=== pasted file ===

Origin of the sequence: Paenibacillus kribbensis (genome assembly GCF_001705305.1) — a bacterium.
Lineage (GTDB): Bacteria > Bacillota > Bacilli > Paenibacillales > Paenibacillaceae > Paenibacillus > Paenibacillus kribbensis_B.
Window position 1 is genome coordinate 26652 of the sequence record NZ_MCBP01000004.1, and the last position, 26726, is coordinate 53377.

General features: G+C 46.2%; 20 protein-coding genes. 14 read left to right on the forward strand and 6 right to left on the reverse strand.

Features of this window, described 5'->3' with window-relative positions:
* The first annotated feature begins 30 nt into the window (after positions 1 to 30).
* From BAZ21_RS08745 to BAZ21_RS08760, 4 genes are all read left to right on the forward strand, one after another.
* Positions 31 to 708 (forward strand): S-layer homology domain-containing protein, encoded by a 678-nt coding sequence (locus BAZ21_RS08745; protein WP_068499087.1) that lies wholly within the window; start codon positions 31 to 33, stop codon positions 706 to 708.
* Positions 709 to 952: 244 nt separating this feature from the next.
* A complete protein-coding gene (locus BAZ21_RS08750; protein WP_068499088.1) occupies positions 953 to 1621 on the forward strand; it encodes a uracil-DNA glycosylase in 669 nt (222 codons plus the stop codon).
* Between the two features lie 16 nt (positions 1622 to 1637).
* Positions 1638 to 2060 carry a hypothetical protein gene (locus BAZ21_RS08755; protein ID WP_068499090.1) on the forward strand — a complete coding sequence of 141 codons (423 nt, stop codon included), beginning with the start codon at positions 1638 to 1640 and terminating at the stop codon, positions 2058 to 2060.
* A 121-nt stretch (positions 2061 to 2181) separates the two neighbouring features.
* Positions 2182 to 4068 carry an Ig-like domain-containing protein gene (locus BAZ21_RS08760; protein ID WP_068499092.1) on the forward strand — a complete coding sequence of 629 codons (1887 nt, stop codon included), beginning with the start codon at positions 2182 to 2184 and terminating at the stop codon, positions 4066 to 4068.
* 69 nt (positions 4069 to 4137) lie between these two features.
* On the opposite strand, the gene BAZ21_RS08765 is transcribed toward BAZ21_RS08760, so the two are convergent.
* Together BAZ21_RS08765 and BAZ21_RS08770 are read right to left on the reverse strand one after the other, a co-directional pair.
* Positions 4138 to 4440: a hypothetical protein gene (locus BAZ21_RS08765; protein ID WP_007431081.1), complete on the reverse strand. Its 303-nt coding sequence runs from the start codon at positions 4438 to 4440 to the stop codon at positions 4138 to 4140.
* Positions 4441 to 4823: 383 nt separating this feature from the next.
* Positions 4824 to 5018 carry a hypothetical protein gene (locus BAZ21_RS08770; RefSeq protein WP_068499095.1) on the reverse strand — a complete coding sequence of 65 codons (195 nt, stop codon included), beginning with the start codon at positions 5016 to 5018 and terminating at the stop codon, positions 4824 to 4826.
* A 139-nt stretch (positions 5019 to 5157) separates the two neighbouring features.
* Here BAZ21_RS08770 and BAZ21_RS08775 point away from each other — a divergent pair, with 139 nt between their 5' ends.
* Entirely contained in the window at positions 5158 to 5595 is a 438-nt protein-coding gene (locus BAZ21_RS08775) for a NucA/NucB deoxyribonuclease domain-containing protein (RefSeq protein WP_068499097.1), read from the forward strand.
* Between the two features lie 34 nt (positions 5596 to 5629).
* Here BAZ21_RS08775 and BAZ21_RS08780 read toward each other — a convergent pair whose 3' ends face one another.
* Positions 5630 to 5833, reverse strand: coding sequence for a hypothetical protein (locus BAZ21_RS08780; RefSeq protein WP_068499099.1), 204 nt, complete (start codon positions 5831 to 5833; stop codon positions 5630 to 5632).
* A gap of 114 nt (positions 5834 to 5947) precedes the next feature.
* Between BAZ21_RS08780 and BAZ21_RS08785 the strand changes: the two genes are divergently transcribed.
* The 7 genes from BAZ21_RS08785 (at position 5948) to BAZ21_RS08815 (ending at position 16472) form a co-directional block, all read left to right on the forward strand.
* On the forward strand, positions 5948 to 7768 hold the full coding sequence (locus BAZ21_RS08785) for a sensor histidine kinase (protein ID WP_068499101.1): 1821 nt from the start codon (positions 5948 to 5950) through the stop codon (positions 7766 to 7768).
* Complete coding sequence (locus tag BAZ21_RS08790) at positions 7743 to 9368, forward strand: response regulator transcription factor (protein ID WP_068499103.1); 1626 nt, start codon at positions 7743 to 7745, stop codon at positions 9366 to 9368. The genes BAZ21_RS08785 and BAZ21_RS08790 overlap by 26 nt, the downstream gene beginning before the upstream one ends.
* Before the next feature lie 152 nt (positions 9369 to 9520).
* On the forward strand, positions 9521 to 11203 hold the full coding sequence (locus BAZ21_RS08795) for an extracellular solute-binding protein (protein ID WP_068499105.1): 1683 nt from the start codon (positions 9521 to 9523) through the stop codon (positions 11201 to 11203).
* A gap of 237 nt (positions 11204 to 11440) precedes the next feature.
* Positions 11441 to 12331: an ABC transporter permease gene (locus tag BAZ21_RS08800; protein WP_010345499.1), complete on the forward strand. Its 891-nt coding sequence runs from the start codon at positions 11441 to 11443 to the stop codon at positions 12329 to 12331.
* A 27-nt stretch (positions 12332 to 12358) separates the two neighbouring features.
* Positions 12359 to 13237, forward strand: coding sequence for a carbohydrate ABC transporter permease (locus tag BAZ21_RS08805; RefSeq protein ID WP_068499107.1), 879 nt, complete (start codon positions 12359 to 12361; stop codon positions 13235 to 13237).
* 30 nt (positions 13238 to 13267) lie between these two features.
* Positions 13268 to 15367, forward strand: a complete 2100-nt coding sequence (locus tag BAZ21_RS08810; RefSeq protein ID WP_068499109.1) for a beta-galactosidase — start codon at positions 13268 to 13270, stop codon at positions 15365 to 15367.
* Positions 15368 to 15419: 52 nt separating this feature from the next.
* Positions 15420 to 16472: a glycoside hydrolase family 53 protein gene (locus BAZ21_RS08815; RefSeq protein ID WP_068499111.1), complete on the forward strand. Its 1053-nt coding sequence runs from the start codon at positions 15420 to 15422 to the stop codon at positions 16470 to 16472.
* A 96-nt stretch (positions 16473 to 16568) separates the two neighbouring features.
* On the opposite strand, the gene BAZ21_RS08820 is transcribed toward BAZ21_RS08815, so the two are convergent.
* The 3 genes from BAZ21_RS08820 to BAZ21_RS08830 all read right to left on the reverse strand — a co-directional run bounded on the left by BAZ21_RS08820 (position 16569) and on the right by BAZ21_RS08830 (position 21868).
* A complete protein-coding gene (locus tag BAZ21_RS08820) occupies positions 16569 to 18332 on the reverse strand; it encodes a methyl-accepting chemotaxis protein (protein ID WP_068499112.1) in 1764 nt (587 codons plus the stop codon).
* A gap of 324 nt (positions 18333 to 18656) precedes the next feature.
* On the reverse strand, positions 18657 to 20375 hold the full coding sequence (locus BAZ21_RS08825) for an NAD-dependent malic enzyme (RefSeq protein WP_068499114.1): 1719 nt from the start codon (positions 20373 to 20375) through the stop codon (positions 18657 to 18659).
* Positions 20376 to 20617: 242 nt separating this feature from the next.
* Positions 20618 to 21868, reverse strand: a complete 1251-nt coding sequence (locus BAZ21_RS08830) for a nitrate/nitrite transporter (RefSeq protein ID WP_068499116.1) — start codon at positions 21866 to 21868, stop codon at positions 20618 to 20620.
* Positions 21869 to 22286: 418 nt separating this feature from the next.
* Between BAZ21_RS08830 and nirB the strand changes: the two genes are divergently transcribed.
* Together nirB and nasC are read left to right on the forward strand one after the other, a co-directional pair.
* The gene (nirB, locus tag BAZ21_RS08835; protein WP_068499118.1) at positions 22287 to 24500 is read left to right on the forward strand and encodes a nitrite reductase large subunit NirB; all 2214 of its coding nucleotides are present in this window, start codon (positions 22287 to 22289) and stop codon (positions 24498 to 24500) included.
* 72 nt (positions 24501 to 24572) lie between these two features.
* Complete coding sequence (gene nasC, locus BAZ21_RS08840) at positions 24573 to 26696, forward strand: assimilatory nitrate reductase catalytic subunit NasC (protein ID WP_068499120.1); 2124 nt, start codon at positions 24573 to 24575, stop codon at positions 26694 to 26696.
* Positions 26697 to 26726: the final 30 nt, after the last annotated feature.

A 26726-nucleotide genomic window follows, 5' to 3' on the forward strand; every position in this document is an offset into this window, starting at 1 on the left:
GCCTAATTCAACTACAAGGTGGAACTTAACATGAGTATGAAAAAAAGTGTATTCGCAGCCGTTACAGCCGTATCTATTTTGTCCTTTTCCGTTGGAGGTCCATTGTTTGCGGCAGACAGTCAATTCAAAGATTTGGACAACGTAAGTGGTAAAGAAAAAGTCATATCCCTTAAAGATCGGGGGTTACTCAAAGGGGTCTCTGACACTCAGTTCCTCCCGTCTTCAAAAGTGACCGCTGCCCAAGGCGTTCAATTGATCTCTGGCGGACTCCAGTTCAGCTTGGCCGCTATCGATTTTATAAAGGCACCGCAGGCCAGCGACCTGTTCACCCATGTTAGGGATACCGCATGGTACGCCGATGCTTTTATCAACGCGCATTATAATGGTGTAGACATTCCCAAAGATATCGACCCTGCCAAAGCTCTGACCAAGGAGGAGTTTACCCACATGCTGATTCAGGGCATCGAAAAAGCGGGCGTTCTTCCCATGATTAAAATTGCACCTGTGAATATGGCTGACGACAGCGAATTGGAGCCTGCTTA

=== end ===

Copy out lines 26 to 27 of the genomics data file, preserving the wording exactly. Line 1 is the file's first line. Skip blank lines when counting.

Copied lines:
* Positions 5630 to 5833, reverse strand: coding sequence for a hypothetical protein (locus BAZ21_RS08780; RefSeq protein WP_068499099.1), 204 nt, complete (start codon positions 5831 to 5833; stop codon positions 5630 to 5632).
* A gap of 114 nt (positions 5834 to 5947) precedes the next feature.